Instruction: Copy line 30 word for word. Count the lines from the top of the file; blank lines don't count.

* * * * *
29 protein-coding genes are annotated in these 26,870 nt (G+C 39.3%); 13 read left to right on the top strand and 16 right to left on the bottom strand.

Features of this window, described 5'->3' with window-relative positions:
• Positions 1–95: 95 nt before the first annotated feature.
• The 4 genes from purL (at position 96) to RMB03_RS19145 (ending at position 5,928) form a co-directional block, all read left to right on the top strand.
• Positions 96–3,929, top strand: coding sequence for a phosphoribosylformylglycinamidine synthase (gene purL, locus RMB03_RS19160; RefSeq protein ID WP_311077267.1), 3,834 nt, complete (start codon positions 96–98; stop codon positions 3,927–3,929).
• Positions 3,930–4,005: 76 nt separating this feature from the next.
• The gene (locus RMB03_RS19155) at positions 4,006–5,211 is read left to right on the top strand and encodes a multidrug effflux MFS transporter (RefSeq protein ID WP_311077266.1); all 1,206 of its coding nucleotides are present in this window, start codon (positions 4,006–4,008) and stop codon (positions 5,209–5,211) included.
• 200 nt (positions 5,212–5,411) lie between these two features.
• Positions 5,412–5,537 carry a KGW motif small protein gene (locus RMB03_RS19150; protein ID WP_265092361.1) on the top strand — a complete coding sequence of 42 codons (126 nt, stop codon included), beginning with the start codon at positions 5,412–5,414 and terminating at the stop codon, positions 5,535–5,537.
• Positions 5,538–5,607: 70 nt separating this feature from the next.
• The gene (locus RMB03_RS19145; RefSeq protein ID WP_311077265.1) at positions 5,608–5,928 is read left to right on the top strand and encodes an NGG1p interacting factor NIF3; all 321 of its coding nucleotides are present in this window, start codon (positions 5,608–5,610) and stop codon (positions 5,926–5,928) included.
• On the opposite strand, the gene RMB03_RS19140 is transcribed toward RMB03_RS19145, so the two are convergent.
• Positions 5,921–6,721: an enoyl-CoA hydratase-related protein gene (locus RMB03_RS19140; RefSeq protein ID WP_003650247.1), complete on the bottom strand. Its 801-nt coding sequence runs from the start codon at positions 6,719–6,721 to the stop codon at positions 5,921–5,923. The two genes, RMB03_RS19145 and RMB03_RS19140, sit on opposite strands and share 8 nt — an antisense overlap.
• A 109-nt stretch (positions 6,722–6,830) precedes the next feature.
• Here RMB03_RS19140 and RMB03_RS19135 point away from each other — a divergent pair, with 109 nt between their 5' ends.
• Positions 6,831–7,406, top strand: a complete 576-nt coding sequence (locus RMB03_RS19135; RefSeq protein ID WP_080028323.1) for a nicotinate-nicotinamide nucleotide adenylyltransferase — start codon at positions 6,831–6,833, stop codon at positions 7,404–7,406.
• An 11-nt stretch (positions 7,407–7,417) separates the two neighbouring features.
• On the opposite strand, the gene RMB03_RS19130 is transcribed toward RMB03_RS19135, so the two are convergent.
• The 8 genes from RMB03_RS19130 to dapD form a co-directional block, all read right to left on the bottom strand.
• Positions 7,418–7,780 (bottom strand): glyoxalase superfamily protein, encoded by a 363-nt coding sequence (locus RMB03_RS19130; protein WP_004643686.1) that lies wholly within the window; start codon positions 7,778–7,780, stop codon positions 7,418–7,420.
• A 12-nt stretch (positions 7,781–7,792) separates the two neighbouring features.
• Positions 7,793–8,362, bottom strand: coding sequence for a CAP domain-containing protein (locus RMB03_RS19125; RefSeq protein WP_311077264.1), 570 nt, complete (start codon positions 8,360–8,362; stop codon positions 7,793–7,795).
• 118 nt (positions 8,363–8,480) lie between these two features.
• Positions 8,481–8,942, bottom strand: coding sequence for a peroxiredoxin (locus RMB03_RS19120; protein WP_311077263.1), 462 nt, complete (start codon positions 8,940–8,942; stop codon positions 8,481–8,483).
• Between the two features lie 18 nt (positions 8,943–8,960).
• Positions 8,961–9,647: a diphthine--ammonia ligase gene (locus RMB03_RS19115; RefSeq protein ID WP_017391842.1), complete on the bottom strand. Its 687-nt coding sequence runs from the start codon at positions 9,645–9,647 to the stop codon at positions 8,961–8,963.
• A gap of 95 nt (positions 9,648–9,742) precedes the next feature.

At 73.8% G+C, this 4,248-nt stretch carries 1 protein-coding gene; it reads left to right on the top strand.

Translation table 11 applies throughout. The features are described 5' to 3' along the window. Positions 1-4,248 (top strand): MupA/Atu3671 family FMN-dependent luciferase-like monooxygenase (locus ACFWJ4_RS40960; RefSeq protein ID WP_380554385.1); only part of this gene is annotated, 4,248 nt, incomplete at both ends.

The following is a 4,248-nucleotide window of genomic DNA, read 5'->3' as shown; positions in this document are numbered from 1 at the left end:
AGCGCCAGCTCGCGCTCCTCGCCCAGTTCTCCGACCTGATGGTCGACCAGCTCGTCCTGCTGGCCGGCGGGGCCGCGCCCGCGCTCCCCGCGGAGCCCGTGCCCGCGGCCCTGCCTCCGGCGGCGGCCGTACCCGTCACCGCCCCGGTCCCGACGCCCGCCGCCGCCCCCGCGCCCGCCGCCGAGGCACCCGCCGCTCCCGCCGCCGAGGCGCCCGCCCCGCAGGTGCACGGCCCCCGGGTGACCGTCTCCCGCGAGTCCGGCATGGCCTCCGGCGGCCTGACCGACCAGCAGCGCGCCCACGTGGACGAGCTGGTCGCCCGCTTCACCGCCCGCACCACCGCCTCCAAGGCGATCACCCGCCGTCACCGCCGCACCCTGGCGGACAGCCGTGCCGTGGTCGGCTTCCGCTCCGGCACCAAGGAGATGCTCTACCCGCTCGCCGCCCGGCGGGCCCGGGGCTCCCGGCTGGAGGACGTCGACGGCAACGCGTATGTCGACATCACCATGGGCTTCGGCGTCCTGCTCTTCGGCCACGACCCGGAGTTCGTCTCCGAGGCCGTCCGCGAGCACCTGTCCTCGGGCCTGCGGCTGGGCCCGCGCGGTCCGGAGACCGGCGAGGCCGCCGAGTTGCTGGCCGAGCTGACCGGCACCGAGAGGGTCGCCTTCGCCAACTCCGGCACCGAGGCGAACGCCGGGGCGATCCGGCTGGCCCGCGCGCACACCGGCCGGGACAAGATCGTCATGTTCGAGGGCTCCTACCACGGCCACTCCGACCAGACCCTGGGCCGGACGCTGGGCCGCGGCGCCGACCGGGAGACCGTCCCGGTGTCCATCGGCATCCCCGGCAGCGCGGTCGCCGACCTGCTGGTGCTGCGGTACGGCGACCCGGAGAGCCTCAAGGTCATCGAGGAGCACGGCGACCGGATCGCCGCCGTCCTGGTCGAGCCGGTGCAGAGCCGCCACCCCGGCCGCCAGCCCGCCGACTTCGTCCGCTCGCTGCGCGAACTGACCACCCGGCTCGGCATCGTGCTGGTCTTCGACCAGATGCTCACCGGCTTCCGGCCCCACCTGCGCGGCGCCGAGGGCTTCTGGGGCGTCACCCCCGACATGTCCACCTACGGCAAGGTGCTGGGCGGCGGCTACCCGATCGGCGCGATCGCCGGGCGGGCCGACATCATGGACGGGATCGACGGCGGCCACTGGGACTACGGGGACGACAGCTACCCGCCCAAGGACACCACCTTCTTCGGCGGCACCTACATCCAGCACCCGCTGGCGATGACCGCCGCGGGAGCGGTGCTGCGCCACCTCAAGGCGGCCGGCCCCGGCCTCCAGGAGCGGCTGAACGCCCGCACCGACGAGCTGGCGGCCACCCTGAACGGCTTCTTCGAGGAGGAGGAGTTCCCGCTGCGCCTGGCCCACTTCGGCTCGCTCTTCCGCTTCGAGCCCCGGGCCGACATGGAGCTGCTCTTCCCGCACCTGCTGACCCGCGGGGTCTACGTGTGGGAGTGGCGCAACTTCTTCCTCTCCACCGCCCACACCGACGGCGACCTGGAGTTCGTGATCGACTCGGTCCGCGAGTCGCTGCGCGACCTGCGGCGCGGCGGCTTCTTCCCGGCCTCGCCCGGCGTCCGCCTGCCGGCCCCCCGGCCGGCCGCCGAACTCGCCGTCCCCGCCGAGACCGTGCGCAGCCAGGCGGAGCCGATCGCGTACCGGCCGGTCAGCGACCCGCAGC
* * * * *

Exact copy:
The following is a 4,248-nucleotide window of genomic DNA, read 5'->3' as shown; positions in this document are numbered from 1 at the left end: